Life Skills Science

Discussion in 'Special Education Archives' started by jschafer10, Sep 27, 2006.

  1. jschafer10

    jschafer10 Rookie

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    Sep 27, 2006

    Hey Everyone-

    So school has started and I absolutely love my job! but I'm lacking things...such as curriculum! I've been pulling resources from various places on the net, books from school, etc. but I'm still looking for that perfect curriculum for my room! I've got Math and Reading pretty much set...but it's science that I struggle with. I have a parent that is adamant that her child have a Science class. So I've be pulling things together...but they all fall under Health (which I think is more appropriate). I am wanting to include some simple Science ideas. Does anyone have anything? Any good websites? Good books? etc. My science class consists of 2 8th graders...1 non verbal autistic student (who when he wants something will request other...otherwise very limited communication..even when using PECS). My other student is very low, low reading skills (can recognize words only if a picture is with it). Very poor fine motor skills, although she is verbal and can handle simple stories...she requires prompting to remain on task.
    Any suggestions or ideas would be great!
    Thanks:thanks: :thanks: :eek:
     
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  3. ellen_a

    ellen_a Groupie

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    Sep 27, 2006

    One book I like to use selectively is Cut and Paste Science from Teacher Created Materials (http://www.amazon.com/Cut-Paste-Sci...pd_bbs_1/104-9917951-3864704?ie=UTF8&s=books). It is definitely age-approrpiate, deals with a variety of topics, and helps with those non-writers. For some of my guys, I would cut the pieces out for them ahead of time (and they just glued), some I would make my own cut-and-paste pieces (i.e. using BoardMaker icons), some I would enlarge, etc. I liked them because the diagrams are very straight forward. Topics I used included: Parts of a Volcano, Day and Night, Inside Rain, Parts of a Plant, What Parts do we Eat? etc. I usually found children's literature to support what we were learning about or we did a related experiment, and I found this book to be a nice follow-up to a lot of those activities.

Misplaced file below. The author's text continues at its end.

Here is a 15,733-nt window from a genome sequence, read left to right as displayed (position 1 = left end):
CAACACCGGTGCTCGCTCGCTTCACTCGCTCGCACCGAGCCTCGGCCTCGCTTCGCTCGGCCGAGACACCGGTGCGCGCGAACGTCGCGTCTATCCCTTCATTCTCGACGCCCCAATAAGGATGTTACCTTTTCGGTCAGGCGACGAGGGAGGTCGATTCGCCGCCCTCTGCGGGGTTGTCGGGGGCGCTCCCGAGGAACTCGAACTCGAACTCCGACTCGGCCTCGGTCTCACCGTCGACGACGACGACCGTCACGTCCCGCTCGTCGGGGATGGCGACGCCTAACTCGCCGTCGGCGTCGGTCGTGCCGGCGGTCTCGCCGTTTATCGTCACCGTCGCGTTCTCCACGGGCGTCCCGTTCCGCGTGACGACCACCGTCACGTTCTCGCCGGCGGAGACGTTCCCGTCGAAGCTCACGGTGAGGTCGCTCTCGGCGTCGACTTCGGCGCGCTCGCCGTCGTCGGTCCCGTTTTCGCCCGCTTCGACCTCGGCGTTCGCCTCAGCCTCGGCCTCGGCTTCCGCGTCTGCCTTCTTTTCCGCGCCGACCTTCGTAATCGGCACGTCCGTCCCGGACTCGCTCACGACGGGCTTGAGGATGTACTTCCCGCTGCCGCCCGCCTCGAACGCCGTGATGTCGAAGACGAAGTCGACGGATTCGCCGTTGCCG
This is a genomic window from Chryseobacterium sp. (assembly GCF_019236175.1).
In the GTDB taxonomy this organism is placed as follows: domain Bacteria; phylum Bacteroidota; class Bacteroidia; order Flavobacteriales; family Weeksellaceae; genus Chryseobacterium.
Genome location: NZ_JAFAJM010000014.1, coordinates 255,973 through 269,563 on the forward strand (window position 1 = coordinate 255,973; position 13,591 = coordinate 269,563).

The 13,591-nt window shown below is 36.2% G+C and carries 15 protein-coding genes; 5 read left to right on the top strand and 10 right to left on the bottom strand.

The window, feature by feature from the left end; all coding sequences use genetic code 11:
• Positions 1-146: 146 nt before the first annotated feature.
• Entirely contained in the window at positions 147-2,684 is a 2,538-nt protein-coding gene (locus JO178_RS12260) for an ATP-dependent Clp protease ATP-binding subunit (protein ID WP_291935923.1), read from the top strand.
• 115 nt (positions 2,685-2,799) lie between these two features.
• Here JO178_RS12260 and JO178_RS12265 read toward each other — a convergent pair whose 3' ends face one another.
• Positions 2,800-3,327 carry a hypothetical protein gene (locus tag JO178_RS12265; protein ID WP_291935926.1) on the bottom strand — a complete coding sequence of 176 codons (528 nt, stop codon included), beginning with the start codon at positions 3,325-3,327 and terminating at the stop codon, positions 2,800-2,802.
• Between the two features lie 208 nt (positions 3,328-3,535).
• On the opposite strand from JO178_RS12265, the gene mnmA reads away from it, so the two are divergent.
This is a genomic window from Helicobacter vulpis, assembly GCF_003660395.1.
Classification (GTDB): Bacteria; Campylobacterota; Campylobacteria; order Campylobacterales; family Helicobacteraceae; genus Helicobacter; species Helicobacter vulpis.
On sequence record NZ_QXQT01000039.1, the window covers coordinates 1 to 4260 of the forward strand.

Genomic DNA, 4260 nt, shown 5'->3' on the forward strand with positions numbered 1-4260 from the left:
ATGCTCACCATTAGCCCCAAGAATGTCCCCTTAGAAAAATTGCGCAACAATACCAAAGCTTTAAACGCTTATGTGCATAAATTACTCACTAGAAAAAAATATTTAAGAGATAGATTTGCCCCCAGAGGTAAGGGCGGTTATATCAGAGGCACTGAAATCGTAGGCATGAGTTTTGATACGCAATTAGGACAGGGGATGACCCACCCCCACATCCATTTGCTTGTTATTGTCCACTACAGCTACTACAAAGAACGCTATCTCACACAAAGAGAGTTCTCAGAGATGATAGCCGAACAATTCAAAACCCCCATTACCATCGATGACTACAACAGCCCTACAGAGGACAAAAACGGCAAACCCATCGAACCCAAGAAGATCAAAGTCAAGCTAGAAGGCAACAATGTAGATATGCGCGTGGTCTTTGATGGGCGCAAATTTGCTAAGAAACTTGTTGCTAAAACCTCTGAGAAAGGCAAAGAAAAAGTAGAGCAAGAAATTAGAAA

My absolute FAVORITE science text that I seem to have lost is Science Experiments for Young Learners by Jill Norris (http://www.amazon.com/Science-Exper...=sr_1_15/104-9917951-3864704?ie=UTF8&s=books). This book was the basis for what I called our science "labs" where my students were completing simple experiments related to our weekly themes. I love the sheets included in this book--straight forward, often easily-adapted for non-writers, and the experiments do not require extensive expensive equipment. We kept a lab notebook for our experiments and each child completed a lab sheet, either as printed in the text or however I created/modified. For the most part, I did not find these experiments to be immature with regard to topic, and the actual technqiues involved were often very appropriate for my guys.

    Other experiments we did that were not from these texts included balancing books on 4 eggs, mixing colors with play dough, making a hurricane in a bowl, creating miniature volcanos, water drops on pennies, etc. Those were just little activities/experiments pulled from different resources or past experiences--I do like the Williamson series of texts for brainstorming as well (i.e. http://www.amazon.com/Science-Play-...f=sr_1_1/104-9917951-3864704?ie=UTF8&s=books). When doing these sort of experiments, I designed my own lab sheet using Writing With Symbols or BoardMaker, etc.